`` The Oresteia, And Homers ``, The Odyssey Essay

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Throughout history, the presence of violence justified by the credence in godly figures is exemplified, especially in Aeschylus’ The Oresteia, and Homers’, The Odyssey. Although both archaic works concern the ideologies and practices of faith in the Greek mythological gods, the reasoning for violent actions and their means of justification differ in their aspiration for and fulfillment of vengeance, their justification through the divine, and their means of punishment. In The Oresteia, Orestes, the son of Agamemnon, was exiled from the House of Atreus by his mother, Clytemnestra, the Queen of Argos. Upon the return of Agamemnon from the Trojan War, Clytemnestra and her lover, Aegisthus, murdered Agamemnon due to his sacrifice of Iphigenia, Agamemnon and Clytemnestra’s daughter, to gain favorable winds to travel to Troy. The un-honorable death experienced by Agamemnon fueled Orestes’ desire for vengeance and righteousness for his beloved father. With the help of the Chorus, Pylades, and Apollo, Orestes disguised himself as a traveller from Delphi with news about ‘the death of Orestes’. When Orestes was able to break the news to Aegisthus alone, Orestes and Pylades murdered him, and later Clytemnestra.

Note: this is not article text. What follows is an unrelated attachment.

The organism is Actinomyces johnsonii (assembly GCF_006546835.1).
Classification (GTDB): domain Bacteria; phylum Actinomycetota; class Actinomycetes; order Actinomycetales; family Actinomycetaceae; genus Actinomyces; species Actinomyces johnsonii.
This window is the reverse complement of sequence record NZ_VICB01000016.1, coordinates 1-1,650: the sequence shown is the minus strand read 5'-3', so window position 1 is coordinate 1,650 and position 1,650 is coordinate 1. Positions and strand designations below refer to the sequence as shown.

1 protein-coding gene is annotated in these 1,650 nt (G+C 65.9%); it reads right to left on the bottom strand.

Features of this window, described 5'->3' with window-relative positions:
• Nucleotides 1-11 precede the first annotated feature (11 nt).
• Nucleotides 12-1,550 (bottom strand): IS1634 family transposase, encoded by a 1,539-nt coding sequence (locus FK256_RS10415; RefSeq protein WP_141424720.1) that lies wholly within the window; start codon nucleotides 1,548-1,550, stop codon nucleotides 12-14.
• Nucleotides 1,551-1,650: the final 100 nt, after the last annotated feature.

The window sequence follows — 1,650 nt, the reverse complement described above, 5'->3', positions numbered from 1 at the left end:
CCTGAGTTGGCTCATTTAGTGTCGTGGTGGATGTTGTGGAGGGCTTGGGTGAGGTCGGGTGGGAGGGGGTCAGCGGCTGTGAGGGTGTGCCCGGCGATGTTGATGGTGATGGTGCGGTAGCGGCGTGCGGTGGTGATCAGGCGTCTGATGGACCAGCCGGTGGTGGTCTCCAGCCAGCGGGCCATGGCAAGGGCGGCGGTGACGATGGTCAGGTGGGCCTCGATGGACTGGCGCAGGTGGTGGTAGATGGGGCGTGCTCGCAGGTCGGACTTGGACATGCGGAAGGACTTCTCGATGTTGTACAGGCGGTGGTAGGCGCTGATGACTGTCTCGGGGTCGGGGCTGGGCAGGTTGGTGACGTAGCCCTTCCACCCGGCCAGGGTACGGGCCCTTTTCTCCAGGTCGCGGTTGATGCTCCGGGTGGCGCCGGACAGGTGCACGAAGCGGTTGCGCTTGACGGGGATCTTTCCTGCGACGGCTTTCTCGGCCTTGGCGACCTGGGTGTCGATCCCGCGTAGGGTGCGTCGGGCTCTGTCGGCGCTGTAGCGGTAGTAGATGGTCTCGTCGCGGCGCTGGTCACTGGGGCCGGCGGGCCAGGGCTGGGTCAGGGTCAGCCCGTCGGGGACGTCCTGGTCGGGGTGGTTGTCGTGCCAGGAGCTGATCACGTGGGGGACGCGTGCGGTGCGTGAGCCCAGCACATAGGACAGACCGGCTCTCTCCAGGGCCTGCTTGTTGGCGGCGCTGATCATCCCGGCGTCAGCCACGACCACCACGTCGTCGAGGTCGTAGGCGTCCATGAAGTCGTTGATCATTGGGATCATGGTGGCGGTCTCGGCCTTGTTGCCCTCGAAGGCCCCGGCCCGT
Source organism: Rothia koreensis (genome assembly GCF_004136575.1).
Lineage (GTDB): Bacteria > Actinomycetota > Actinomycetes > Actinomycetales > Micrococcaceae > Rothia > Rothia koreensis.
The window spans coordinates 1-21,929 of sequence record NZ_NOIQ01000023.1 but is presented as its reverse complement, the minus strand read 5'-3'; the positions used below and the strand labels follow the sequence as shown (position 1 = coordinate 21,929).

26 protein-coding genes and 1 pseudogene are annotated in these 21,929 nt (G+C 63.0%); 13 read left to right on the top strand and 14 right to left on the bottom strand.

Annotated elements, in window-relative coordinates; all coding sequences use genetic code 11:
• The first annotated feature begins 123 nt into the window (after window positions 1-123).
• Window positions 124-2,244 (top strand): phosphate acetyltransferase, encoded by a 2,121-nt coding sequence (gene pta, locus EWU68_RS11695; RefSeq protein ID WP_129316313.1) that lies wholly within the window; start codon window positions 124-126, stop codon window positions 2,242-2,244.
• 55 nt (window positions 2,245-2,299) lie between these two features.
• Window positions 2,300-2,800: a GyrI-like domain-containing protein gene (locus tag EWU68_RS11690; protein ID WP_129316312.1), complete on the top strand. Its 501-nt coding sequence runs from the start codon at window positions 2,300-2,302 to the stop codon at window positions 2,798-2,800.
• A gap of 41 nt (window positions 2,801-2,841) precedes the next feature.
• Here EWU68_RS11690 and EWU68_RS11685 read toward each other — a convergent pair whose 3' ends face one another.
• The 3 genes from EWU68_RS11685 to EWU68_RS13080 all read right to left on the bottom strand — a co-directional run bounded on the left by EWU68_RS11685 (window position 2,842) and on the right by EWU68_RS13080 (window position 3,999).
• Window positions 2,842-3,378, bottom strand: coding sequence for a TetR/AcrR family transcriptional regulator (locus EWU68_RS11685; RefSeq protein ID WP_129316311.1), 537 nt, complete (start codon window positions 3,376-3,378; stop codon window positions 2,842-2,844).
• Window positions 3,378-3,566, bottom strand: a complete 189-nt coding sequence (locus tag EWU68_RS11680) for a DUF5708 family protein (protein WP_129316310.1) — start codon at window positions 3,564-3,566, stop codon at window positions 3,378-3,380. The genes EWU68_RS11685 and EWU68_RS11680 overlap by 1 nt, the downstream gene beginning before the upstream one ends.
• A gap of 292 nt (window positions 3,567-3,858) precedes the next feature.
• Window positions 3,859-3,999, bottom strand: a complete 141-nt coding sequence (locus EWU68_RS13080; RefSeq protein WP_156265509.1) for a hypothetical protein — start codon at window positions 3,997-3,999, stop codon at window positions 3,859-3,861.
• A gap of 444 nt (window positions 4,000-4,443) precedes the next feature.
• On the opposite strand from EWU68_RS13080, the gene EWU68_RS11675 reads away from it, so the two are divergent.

Conversely, in The Odyssey, Odysseus, the King of Ithaca, who has been yearning for the arrival at his kingdom for ten years after the victory in the Trojan War, landed on the land of the Cyclops, where he intended to exploit the societal traditions of the guest-host…

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